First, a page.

In his letter, James covers ways we can mature as Christians. The first two chapters cover growth through trials by knowledge of God’s word, by putting that knowledge into action, and by letting go of worldly prejudices. Chapter 3 adds another layer to our Christian maturity by talking about how we use our words in how we teach and in how we generally speak to or about others. The quality and contents of our speech reveals how much we have let godly wisdom truly mature in us.
I’m working from the Christian Standard Bible.
Verses 1–2: A Warning to Teachers
Not many should become teachers, my brothers, knowing that we will receive a stricter judgment, for we all stumble in many ways. If anyone does not stumble in what he says, he is a mature man who is also able to control his whole body.
Between his warnings against prejudice and about speech, James sandwiches a small admonition that we should be cautious about teaching. We understand from passages like Matthew 28:19–20 that we are all called to teach. Sharing the gospel is part of how we show love to the world. Here, I believe James is talking about those who take this role on more formally. These days we might call them preachers or ministers — those people who make a profession of teaching God’s word and, in turn, receive respect and a certain amount of authority based on their position.
James says to be cautious about taking on that role, for we all have faults that can undermine the message. In the previous chapter, James talked about the way prejudice can undermine God’s message, and he’s about to launch into an exploration of the way we use our words. In the formal role of teacher, both of these will be tested often. Maturity is a key quality for those who would be the face of the gospel.
Verses 3–12: The Power of the Tongue
Now when we put bits into the mouths of horses to make them obey us, we also guide the whole animal. And consider ships: Though very large and driven by fierce winds, they are guided by a very small rudder wherever the will of the pilot directs. So too, though the tongue is a small part of the body, it boasts great things. Consider how large a forest a small fire ignites. And the tongue is a fire. The tongue, a world of unrighteousness, is placed among the parts of our bodies. It pollutes the whole body, sets the course of life on fire, and is set on fire by hell.
James minces no words when he describes the power of the tongue. Nothing else has destroyed marriages, ruined friendships, and launched wars like the tongue. Yet it is also capable of great good. As powerful as the tongue can be to produce harm, we must also realize that the opposite is true. Through it we can accomplish great good. We must be mindful of Christ’s words in Matthew 15:18: “But what comes out of the mouth comes from the heart…”
Today, we could also say that what comes out of our keyboards comes from the heart. I’ve known Christians who would be perfectly kind and respectful to my face but would only interact with me online to insult and attack me. This is not how we are supposed to behave. When we let online anonymity lull us into a sense of safety to the point where we become harsh and abusive with what we post, then we have let our words become a raging fire and a world of unrighteousness. We should hold our online interactions to every bit as a high standard as we do our spoken conversations.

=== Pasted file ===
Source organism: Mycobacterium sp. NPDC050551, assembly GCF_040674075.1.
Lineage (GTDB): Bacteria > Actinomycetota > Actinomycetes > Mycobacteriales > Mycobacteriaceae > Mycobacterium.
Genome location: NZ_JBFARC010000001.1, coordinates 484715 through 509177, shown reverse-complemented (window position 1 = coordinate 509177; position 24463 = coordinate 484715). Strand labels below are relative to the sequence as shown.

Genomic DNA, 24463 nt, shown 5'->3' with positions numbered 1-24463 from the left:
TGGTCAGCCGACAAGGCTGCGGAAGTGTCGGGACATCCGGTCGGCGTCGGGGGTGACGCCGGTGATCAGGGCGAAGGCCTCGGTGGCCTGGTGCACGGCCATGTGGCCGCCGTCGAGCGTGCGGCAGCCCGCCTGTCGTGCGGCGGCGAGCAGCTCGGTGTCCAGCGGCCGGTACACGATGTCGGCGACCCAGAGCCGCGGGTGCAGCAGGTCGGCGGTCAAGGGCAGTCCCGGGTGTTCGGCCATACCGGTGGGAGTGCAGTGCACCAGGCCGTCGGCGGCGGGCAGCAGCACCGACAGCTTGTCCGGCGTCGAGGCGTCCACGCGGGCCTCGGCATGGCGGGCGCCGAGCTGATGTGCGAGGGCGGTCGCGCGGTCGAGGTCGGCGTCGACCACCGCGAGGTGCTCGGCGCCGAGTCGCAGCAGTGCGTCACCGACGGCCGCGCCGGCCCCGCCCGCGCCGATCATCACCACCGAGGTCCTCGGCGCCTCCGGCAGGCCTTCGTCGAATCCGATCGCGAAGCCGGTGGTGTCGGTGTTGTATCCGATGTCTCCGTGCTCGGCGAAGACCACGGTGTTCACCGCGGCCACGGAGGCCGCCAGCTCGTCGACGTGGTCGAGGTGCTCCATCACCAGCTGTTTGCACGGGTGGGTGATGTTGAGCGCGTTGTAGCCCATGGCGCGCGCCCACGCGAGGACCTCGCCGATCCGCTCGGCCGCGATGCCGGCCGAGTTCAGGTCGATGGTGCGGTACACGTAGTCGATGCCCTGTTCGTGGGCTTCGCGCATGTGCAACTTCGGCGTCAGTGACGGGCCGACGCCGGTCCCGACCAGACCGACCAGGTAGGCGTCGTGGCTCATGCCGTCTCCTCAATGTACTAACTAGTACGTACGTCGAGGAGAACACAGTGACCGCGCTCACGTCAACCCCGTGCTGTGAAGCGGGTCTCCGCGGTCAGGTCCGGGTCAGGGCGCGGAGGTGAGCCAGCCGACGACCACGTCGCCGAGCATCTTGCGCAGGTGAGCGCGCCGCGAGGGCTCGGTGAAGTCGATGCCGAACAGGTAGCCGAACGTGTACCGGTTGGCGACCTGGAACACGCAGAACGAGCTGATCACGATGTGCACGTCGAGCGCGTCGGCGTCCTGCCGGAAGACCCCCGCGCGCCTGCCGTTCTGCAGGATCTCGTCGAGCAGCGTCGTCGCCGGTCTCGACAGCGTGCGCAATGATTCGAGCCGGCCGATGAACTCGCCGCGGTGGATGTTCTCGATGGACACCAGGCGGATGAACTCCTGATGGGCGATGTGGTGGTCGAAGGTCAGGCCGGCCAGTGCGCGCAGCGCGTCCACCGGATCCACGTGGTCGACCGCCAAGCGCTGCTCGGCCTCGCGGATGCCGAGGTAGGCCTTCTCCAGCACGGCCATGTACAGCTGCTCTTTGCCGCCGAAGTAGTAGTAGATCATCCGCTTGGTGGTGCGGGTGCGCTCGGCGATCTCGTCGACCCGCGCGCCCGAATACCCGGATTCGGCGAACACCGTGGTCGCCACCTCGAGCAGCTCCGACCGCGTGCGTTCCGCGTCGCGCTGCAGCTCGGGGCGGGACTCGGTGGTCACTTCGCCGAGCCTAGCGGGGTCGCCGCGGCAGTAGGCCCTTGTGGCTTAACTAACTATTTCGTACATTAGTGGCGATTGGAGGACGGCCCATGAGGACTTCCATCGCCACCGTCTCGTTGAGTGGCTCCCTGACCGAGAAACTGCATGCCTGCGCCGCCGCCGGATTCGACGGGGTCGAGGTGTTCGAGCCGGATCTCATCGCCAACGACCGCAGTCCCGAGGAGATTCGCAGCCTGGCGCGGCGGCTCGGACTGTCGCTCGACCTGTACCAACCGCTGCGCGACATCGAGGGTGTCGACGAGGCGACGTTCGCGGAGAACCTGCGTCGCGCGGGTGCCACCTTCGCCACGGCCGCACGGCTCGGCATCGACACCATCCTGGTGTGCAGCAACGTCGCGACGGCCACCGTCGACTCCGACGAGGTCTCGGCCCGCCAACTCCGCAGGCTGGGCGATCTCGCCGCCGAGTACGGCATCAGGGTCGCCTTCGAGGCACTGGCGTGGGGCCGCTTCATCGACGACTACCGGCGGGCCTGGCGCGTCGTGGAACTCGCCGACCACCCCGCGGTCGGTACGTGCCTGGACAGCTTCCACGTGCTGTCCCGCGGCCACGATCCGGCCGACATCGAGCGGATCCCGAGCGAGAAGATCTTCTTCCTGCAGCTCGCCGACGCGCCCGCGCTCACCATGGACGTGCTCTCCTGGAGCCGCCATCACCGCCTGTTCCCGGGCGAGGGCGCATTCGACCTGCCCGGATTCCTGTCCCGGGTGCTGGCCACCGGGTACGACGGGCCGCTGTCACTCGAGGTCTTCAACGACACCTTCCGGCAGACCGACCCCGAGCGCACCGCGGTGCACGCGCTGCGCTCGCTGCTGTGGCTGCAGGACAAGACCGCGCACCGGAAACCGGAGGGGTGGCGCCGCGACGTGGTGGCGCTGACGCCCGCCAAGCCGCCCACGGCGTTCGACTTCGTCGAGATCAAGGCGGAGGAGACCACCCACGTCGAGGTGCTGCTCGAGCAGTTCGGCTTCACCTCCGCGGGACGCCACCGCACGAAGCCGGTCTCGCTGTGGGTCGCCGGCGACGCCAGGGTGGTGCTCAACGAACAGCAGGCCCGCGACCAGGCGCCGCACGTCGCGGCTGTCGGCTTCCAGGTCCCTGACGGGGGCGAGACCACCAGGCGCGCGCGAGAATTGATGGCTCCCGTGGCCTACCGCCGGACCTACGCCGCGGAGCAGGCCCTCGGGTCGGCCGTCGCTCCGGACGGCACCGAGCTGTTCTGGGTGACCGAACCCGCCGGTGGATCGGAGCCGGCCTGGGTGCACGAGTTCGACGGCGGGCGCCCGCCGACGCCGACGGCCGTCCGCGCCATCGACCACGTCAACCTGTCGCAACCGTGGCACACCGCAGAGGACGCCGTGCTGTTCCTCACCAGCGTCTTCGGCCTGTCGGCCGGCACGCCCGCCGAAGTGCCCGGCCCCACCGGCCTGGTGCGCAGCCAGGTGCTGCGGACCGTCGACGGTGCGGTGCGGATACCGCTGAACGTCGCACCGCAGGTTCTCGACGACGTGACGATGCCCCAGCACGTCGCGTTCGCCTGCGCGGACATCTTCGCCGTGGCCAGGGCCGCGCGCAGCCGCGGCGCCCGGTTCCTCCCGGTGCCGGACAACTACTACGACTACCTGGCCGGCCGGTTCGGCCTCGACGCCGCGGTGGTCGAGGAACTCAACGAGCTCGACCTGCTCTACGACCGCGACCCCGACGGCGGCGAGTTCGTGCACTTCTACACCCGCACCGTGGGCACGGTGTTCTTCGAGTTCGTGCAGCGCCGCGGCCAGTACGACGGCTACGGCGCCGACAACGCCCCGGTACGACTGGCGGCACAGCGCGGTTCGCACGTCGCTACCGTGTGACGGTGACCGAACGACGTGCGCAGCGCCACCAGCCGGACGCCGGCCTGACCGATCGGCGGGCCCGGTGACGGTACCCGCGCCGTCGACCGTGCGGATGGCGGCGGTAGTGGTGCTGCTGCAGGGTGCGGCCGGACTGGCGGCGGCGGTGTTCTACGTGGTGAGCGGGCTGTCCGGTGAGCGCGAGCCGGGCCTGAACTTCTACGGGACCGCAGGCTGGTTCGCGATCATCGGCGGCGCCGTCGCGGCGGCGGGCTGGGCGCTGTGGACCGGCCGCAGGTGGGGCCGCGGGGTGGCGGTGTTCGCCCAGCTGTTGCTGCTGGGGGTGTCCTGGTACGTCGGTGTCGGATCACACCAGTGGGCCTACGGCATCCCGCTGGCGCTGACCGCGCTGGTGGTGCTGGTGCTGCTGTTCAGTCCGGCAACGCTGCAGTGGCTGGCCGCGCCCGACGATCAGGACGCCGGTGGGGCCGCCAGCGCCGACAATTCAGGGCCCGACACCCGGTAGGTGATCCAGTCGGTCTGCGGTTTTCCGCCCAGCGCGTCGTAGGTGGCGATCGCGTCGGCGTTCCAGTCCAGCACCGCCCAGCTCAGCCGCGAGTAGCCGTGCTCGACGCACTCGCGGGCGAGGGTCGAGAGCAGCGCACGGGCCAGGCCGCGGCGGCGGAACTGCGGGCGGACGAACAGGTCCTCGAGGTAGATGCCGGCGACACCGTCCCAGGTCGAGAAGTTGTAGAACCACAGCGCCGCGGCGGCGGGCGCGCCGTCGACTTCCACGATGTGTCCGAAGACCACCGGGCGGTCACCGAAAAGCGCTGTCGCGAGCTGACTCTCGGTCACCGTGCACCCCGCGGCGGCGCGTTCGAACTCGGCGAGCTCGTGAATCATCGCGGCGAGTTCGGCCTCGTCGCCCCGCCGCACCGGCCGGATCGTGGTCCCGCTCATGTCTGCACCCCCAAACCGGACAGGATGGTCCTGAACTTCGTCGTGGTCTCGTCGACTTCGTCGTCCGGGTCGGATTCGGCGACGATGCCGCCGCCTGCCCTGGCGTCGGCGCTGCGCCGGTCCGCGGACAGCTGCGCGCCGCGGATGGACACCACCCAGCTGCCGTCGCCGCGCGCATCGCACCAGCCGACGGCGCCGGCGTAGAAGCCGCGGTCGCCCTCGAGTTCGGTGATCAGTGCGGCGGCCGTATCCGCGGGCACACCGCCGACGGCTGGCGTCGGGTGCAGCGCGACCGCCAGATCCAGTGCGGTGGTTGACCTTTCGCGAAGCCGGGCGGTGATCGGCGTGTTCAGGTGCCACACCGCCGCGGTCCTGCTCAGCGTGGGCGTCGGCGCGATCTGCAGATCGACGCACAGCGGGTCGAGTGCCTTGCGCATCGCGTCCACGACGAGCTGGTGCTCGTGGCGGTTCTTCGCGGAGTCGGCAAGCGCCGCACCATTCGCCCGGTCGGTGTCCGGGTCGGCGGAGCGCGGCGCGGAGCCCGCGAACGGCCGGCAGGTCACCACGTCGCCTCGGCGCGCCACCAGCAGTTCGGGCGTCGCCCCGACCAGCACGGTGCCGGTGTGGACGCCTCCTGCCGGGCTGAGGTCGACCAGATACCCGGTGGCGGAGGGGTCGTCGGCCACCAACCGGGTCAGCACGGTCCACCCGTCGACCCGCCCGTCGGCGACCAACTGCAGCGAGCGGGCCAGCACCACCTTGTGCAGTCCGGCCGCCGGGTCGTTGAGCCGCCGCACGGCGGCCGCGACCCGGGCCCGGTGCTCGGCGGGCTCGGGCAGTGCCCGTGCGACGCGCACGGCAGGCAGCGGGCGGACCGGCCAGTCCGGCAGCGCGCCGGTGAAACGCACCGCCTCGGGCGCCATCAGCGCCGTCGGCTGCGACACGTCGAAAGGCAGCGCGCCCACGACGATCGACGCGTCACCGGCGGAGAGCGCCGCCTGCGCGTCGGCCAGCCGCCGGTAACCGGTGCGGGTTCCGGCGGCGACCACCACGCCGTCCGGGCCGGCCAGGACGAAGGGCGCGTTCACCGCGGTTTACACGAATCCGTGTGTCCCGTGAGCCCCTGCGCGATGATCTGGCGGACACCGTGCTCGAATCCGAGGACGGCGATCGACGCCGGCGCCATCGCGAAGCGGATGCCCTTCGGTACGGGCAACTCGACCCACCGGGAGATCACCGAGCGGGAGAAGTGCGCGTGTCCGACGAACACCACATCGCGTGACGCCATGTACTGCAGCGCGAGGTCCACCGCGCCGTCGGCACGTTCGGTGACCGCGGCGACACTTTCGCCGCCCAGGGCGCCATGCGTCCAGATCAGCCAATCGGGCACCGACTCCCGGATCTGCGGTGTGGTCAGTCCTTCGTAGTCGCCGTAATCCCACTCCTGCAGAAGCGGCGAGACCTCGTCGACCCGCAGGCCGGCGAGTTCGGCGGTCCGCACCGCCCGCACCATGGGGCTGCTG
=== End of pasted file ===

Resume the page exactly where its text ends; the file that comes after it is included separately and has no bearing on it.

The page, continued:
We praise our Lord and Father with it, and we curse men who are made in God’s likeness with it. Praising and cursing come out of the same mouth. My brothers, these things should not be this way. Does a spring pour out sweet and bitter water from the same opening?
We need to understand that the way we use our words with each other affects the nature of our praise to God. God no more accepts words of love and devotion from a mouth full of insults and hatred than we would accept drinking water from a polluted spring.
Verses 13–18: Living True Wisdom
But the wisdom from above is first pure, then peace-loving, gentle, compliant, full of mercy and good fruits, without favoritism and hypocrisy. And the fruit of righteousness is sown in peace by those who cultivate peace.
James uses wisdom as a segue between his thoughts on our words and teachings about humility in chapter 4. Are you mature in your wisdom? Then it will show in your conduct, your gentleness, and your mercy. These qualities will be evidenced by your lack of prejudice, by how you use your speech, and in the humility you show toward others and God. Make no mistake: an uncontrolled tongues is a sign of foolishness in God’s eyes.
In any given situation, are our words gentle? Are they full of mercy? Do they resist prejudice? Do they encourage peace? If they do, then our words reveal a heart full of our Savior’s goodness.
Miscellaneous Thoughts and Conclusion
- I acknowledge that Jesus, Paul, and Peter did, on occasion, use strong words. However, a handful of isolated events over the course of multi-year ministries do not give us an excuse to ignore passages like this and delve into abusive language on a regular basis.
- One of the best ways we can prevent ourselves from trying to praise God with an unclean mouth is to simply stop listening to others who act this way. I’m not talking about movies with bad language here; I’m talking about radio, television, and online personalities who frequently devolve into yelling messages of hatred and anger. Their bad company can corrupt your good intentions.
James 4 will speak about maturity in the context of humility.